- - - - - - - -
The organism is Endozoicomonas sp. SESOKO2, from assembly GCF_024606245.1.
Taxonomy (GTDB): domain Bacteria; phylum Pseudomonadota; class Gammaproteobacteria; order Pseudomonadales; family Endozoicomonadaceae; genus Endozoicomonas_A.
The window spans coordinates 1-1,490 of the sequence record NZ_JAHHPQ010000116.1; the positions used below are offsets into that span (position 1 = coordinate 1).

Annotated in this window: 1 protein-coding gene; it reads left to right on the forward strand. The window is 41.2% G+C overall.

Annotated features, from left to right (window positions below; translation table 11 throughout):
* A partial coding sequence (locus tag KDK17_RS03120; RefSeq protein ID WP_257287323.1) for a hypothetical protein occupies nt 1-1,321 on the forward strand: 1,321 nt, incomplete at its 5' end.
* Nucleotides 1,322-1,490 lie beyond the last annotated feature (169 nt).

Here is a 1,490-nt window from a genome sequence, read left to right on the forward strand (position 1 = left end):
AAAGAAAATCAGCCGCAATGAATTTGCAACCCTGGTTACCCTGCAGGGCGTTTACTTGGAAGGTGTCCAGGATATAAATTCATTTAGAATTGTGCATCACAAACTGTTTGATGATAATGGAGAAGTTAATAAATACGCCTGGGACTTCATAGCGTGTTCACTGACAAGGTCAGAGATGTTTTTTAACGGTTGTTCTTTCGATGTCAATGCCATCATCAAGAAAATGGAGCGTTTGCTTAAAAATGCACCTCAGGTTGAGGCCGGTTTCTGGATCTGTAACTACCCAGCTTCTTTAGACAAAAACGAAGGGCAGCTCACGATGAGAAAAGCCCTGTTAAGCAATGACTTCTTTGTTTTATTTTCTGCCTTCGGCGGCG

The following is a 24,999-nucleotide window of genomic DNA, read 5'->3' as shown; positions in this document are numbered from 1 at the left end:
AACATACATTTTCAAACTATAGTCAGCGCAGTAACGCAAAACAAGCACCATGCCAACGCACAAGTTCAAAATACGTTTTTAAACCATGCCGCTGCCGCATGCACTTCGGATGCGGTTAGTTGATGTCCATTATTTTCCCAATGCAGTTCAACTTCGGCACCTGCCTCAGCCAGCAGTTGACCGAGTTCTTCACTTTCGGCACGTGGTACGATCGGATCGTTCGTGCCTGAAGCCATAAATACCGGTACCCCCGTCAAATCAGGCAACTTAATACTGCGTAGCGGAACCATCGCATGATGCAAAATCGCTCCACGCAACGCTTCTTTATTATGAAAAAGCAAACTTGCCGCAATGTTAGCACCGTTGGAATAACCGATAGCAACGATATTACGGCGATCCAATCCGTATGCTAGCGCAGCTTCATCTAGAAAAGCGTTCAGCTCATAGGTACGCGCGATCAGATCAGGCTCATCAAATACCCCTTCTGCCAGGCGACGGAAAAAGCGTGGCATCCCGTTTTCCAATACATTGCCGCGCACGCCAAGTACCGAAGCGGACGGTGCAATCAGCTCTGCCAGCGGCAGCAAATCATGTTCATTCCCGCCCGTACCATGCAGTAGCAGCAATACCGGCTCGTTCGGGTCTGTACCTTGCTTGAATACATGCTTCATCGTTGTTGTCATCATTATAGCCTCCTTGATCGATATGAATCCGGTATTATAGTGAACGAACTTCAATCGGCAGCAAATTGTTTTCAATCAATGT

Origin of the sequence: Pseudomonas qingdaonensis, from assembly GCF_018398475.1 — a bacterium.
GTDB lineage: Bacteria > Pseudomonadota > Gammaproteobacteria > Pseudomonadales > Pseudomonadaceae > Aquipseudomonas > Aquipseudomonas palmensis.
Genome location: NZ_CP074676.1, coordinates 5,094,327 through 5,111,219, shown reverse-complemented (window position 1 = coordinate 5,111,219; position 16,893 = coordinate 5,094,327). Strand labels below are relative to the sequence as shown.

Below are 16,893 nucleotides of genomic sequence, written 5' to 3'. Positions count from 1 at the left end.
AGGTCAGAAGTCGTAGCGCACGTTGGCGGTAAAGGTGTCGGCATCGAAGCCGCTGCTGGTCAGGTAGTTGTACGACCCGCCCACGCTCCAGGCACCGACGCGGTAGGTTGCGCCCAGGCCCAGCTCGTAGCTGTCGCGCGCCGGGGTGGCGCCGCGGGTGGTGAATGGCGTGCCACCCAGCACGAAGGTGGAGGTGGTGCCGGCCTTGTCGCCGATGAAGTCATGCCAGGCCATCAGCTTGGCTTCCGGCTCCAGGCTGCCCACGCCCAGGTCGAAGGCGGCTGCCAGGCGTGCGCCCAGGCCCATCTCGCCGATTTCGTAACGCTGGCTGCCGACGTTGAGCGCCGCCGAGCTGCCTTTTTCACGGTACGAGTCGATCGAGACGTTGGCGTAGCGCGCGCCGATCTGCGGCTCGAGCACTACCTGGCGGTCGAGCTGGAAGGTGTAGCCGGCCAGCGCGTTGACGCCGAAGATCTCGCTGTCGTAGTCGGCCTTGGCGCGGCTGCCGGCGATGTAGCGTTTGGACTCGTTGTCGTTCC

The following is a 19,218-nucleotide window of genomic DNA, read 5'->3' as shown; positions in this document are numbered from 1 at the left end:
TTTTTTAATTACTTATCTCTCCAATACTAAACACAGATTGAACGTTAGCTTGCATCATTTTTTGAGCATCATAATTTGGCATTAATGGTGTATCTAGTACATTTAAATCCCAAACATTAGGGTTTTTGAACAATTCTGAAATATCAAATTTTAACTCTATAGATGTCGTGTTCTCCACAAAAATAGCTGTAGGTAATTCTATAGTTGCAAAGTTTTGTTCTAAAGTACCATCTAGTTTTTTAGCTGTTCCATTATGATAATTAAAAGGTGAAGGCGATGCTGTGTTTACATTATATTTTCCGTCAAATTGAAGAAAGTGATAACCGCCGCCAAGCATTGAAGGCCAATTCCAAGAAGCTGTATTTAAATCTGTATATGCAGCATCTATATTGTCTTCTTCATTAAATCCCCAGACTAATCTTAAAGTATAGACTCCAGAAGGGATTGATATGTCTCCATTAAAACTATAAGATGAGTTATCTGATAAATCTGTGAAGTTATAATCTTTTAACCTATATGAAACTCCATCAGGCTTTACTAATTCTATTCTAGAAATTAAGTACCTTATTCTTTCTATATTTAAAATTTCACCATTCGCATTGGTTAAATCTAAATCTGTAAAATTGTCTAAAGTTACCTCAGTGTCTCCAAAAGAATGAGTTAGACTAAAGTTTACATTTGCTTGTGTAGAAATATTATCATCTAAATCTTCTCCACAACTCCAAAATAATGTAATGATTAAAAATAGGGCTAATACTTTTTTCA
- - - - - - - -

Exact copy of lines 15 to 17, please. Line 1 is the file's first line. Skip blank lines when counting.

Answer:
Below are 16,893 nucleotides of genomic sequence, written 5' to 3'. Positions count from 1 at the left end.
AGGTCAGAAGTCGTAGCGCACGTTGGCGGTAAAGGTGTCGGCATCGAAGCCGCTGCTGGTCAGGTAGTTGTACGACCCGCCCACGCTCCAGGCACCGACGCGGTAGGTTGCGCCCAGGCCCAGCTCGTAGCTGTCGCGCGCCGGGGTGGCGCCGCGGGTGGTGAATGGCGTGCCACCCAGCACGAAGGTGGAGGTGGTGCCGGCCTTGTCGCCGATGAAGTCATGCCAGGCCATCAGCTTGGCTTCCGGCTCCAGGCTGCCCACGCCCAGGTCGAAGGCGGCTGCCAGGCGTGCGCCCAGGCCCATCTCGCCGATTTCGTAACGCTGGCTGCCGACGTTGAGCGCCGCCGAGCTGCCTTTTTCACGGTACGAGTCGATCGAGACGTTGGCGTAGCGCGCGCCGATCTGCGGCTCGAGCACTACCTGGCGGTCGAGCTGGAAGGTGTAGCCGGCCAGCGCGTTGACGCCGAAGATCTCGCTGTCGTAGTCGGCCTTGGCGCGGCTGCCGGCGATGTAGCGTTTGGACTCGTTGTCGTTCC

The following is a 19,218-nucleotide window of genomic DNA, read 5'->3' as shown; positions in this document are numbered from 1 at the left end: